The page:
EU sup­port for Syr­i­ans won’t end

Arab News - - Opinion - JOSEP BOR­RELL

The con­flict in Syria has en­tered its 10th year. Ten years of war, suf­fer­ing and grief. And it’s still not over. Syr­i­ans con­tinue to live in fear and de­s­pair, their fu­ture held hostage. While the war has forced half the pop­u­la­tion to flee their homes, those who stayed be­hind are fac­ing an un­prece­dented eco­nomic cri­sis and the threat of the coro­n­avirus dis­ease.

At this week’s fourth Brus­sels Con­fer­ence on “Sup­port­ing the fu­ture of Syria and the re­gion,” more than 80 coun­tries, re­gional and in­ter­na­tional or­ga­ni­za­tions and UN agen­cies will sit around a vir­tual round ta­ble to ad­dress all the key di­men­sions of the Syr­ian cri­sis: Po­lit­i­cal, hu­man­i­tar­ian, fi­nan­cial, and re­gional. We will reaf­firm our strong sup­port to the UN’s ef­forts for a po­lit­i­cal so­lu­tion to the con­flict and to the terms of UN Se­cu­rity Coun­cil (UNSC) res­o­lu­tion 2254. A po­lit­i­cal so­lu­tion, reached through a UN-me­di­ated, in­clu­sive, Syr­i­an­led and Syr­ian-owned di­a­logue, is the only way of achiev­ing sus­tain­able peace in Syria. The al­ter­na­tive is ever more mis­ery caused by the ob­sti­nate de­ter­mi­na­tion of the long-dis­cred­ited regime.

This year, on top of be­ing the worst hu­man­i­tar­ian cri­sis since the Sec­ond World War, Syria is close to eco­nomic col­lapse. The regime’s mis­man­age­ment of the econ­omy, wide­spread cor­rup­tion, the fi­nan­cial cri­sis in neigh­bor­ing Le­banon and the coro­n­avirus pan­demic have brought the coun­try’s econ­omy to its knees. The sit­u­a­tion is dire.

Syr­i­ans want the same things as ev­ery per­son and fam­ily any­where else in the world: Per­sonal se­cu­rity, jobs and a fu­ture for their chil­dren. In other words, they need prospects for the fu­ture. The EU and its mem­ber states have been sup­port­ing Syr­i­ans ev­ery­where since the start of the con­flict. More than €20 bil­lion ($22.5 bil­lion) has been pro­vided in hu­man­i­tar­ian, sta­bi­liza­tion and re­silience as­sis­tance since 2011 — for Syr­i­ans in Syria and in sup­port of the neigh­bor­ing coun­tries.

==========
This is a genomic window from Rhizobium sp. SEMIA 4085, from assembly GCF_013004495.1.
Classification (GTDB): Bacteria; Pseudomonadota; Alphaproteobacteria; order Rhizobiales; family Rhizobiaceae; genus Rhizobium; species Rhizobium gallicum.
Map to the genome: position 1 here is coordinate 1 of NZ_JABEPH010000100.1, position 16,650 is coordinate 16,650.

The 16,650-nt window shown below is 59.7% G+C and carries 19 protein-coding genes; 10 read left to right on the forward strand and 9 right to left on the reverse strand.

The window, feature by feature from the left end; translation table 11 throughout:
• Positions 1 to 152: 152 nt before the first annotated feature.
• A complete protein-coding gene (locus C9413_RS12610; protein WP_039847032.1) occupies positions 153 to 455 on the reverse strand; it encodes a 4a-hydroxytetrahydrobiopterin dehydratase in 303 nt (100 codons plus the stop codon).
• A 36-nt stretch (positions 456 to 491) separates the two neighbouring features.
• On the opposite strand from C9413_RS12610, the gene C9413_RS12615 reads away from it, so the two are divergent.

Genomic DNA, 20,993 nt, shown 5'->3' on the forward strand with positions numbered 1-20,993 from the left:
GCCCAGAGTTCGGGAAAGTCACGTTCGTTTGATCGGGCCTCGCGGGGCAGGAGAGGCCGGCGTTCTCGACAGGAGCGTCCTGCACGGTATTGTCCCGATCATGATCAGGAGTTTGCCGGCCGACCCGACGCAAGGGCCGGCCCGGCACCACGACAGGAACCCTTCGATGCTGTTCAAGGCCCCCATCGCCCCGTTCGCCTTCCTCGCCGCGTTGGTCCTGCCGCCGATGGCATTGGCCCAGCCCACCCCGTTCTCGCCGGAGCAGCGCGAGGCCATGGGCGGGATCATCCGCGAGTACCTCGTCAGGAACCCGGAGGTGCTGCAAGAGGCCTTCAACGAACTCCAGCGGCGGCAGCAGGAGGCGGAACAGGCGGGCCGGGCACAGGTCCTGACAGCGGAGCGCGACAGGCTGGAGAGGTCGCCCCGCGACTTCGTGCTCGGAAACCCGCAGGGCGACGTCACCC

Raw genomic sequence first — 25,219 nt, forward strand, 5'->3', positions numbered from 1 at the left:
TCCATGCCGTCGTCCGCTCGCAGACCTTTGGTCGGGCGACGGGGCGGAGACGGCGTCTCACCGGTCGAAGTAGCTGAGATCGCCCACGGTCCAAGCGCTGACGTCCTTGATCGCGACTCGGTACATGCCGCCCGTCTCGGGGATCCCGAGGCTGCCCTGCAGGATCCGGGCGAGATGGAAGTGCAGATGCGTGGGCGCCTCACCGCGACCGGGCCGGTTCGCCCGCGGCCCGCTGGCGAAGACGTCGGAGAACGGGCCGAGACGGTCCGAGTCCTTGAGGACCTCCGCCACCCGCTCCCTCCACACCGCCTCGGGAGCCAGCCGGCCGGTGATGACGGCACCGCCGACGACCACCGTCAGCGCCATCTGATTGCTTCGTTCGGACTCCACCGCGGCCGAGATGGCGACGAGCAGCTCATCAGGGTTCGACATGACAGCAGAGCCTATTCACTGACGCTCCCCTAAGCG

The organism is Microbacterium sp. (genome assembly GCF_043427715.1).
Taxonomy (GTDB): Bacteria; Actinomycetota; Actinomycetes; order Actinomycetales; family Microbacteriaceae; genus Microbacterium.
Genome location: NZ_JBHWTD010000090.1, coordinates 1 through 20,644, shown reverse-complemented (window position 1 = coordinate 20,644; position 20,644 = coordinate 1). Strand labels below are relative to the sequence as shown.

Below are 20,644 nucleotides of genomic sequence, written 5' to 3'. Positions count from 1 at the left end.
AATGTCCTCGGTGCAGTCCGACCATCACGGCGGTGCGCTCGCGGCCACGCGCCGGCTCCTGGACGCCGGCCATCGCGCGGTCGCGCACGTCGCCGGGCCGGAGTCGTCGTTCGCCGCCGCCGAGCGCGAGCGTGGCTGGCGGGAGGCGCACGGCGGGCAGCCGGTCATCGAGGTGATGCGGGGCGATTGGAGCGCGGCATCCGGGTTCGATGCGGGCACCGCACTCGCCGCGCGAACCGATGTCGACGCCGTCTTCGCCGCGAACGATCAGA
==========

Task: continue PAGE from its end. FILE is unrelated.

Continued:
We are very grate­ful for the sol­i­dar­ity shown by Jor­dan, Le­banon and Tur­key in par­tic­u­lar. They are look­ing after more than 5.6 mil­lion Syr­ian refugees. Th­ese coun­tries are strug­gling with com­plex do­mes­tic sit­u­a­tions; they con­tinue to need as­sis­tance to meet the grow­ing needs of both the refugees and their own peo­ple. The EU is also help­ing them. To­day, we want to tell the

Syr­ian peo­ple and the peo­ple of the coun­tries host­ing the refugees that we know what they have been go­ing through, that we care and that we will con­tinue to stand by them.

We know that the Syr­ian refugees’ dearest dream is to go back home. We are ready to help make this hap­pen once the con­di­tions are in place. But to what home? We know that the sta­bil­ity nec­es­sary for the rec­on­cil­i­a­tion and re­con­struc­tion of Syria will only come once the regime re­nounces bru­tal­ity and em­barks on a process of gen­uine po­lit­i­cal di­a­logue, backed with tan­gi­ble changes and moves that will heal Syria’s wounds.

That was, is and re­mains our goal. Our motto is that the Syr­ian peo­ple must de­cide the fu­ture of Syria. The EU will stand by them in do­ing so.

Josep Bor­rell, a for­mer Span­ish For­eign Min­is­ter, is High Rep­re­sen­ta­tive of the Euro­pean Union for For­eign Af­fairs and Se­cu­rity Pol­icy.

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